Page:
There are no shortages of debates between anti-vaxxers and the rest of the world on the internet, but if you open up a history book you will find these arguments are centuries old. As it turns out Benjamin Franklin was not just a founding father, but a staunch supporter of vaccinations.


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In 1736 Franklin lost his son to smallpox, which sparked him to write an important message on the topic decades later. In the text, he urged parents to inoculate their children – and even though the science behind it was still underdeveloped in the 18th century, his main points till hold today. Scroll down below to see what this founding father had to say.

During the great smallpox epidemic of 1721 James Franklin was part of the charge against vaccines, while his brother Benjamin Franklin took a more neutral stance

Image credits: wikipedia

But then something happened that would transform Benjamin into one of the early advocates for vaccines and in the final portion of his 1788 “Autobiography” he made sure to include why

And his message is still relevant today

Franklin’s son Franky, as his parents called him, died at the age of 4.  The words: “The delight of all who knew him,” were inscribed on his tombstone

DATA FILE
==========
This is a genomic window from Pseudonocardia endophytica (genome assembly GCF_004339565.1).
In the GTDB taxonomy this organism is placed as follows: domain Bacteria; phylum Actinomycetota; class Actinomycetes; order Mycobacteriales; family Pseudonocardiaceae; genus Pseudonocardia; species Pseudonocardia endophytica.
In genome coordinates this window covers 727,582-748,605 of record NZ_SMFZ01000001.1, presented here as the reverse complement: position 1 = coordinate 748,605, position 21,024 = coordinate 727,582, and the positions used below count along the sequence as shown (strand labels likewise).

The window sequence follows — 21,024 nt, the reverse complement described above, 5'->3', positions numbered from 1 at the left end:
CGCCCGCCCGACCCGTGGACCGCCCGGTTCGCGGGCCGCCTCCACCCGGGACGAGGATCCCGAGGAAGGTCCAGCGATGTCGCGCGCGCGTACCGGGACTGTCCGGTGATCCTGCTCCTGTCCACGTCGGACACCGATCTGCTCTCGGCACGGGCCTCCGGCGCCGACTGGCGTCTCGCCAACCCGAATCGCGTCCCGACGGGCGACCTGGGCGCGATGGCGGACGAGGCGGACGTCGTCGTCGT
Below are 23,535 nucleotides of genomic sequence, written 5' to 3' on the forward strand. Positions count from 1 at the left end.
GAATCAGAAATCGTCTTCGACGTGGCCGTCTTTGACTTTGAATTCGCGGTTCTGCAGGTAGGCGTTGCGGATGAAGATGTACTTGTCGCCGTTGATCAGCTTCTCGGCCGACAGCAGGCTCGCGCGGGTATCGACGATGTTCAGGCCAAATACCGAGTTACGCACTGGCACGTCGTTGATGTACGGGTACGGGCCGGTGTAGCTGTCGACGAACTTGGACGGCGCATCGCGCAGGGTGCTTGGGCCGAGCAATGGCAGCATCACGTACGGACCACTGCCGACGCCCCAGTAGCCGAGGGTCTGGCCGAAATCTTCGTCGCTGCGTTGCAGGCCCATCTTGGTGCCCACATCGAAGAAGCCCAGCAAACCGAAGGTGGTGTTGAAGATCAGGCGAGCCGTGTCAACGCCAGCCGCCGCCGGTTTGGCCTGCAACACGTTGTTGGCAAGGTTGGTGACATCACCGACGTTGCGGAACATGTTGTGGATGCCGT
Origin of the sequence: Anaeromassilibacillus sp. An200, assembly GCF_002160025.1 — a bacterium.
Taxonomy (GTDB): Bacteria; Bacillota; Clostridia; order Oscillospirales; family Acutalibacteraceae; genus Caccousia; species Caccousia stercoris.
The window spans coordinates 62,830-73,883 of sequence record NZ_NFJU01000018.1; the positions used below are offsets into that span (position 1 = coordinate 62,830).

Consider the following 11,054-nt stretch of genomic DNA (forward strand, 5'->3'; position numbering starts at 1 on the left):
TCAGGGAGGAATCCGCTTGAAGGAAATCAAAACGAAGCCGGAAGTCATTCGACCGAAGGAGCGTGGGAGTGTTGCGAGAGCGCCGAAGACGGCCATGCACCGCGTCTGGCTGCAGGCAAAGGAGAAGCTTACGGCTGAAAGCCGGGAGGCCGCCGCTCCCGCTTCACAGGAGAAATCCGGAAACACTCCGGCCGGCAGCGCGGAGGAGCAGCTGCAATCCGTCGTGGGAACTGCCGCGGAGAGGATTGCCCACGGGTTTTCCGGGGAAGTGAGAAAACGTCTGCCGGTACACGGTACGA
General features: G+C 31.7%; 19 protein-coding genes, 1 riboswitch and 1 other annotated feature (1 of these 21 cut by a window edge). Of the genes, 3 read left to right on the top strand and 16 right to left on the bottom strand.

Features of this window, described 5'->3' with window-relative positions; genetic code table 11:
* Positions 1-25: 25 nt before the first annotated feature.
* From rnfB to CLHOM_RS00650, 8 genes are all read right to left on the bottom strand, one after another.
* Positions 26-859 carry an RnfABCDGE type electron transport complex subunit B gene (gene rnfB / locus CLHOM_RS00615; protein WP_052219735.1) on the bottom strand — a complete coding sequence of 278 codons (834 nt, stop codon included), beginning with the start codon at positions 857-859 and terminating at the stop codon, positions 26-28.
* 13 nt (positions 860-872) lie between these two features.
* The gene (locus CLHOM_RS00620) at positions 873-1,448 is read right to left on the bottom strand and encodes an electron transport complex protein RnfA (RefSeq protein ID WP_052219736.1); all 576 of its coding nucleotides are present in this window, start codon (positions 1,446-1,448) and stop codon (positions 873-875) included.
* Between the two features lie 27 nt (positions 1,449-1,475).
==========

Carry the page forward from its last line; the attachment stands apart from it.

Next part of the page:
Image credits: wikipedia

Edward Jenner is recognized as the father of the smallpox vaccine, through his 1796 scientific trials studying the relationship between exposure to cowpox and smallpox immunity

Smallpox vaccine, connaught labs, 1954 (Image credits: Sanofi Pasteur Canada)

And in 1976 the World Health Organization began a global campaign to eradicate smallpox

Smallpox in Windsor, 1924, showing vaccinated and unvaccinated siblings (Image credits: J.J. Heagerty)

On May 8, 1980 they made this announcement: “The world and all its people have won freedom from smallpox, which was the most devastating disease sweeping in epidemic form through many countries since earliest times, leaving death, blindness and disfigurement in its wake”

Smallpox infected mother with vaccinated child, Windsor, 1924 (Image credits: J.J. Heagerty)

But people on the internet still agree that not even founding father Benjamin Franklin can change these anti-vaxxers minds